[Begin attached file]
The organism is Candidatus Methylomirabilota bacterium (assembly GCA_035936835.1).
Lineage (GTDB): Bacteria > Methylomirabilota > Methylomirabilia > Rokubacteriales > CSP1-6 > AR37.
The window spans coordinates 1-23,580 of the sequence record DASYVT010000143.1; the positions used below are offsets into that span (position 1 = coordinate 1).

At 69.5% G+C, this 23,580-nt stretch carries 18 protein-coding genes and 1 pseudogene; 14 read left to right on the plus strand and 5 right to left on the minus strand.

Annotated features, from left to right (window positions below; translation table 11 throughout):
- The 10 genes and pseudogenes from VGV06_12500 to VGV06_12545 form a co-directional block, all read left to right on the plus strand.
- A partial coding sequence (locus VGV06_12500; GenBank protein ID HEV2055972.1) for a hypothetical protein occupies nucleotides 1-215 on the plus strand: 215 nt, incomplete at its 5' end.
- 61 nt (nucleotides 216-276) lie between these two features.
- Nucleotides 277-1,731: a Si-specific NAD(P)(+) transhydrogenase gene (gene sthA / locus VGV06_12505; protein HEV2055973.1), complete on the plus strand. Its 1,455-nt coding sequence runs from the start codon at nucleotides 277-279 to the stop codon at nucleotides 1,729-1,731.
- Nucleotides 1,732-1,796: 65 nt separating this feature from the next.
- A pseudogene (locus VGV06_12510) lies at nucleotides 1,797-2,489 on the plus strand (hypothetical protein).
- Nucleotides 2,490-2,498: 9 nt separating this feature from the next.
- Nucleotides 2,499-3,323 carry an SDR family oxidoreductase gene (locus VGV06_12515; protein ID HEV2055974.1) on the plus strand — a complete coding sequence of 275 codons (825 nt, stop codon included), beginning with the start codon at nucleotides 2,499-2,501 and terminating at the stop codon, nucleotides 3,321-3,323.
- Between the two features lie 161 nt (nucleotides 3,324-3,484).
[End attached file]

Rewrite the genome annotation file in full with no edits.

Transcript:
The organism is Candidatus Methylomirabilota bacterium (assembly GCA_035936835.1).
Lineage (GTDB): Bacteria > Methylomirabilota > Methylomirabilia > Rokubacteriales > CSP1-6 > AR37.
The window spans coordinates 1-23,580 of the sequence record DASYVT010000143.1; the positions used below are offsets into that span (position 1 = coordinate 1).

At 69.5% G+C, this 23,580-nt stretch carries 18 protein-coding genes and 1 pseudogene; 14 read left to right on the plus strand and 5 right to left on the minus strand.

Annotated features, from left to right (window positions below; translation table 11 throughout):
- The 10 genes and pseudogenes from VGV06_12500 to VGV06_12545 form a co-directional block, all read left to right on the plus strand.
- A partial coding sequence (locus VGV06_12500; GenBank protein ID HEV2055972.1) for a hypothetical protein occupies nucleotides 1-215 on the plus strand: 215 nt, incomplete at its 5' end.
- 61 nt (nucleotides 216-276) lie between these two features.
- Nucleotides 277-1,731: a Si-specific NAD(P)(+) transhydrogenase gene (gene sthA / locus VGV06_12505; protein HEV2055973.1), complete on the plus strand. Its 1,455-nt coding sequence runs from the start codon at nucleotides 277-279 to the stop codon at nucleotides 1,729-1,731.
- Nucleotides 1,732-1,796: 65 nt separating this feature from the next.
- A pseudogene (locus VGV06_12510) lies at nucleotides 1,797-2,489 on the plus strand (hypothetical protein).
- Nucleotides 2,490-2,498: 9 nt separating this feature from the next.
- Nucleotides 2,499-3,323 carry an SDR family oxidoreductase gene (locus VGV06_12515; protein ID HEV2055974.1) on the plus strand — a complete coding sequence of 275 codons (825 nt, stop codon included), beginning with the start codon at nucleotides 2,499-2,501 and terminating at the stop codon, nucleotides 3,321-3,323.
- Between the two features lie 161 nt (nucleotides 3,324-3,484).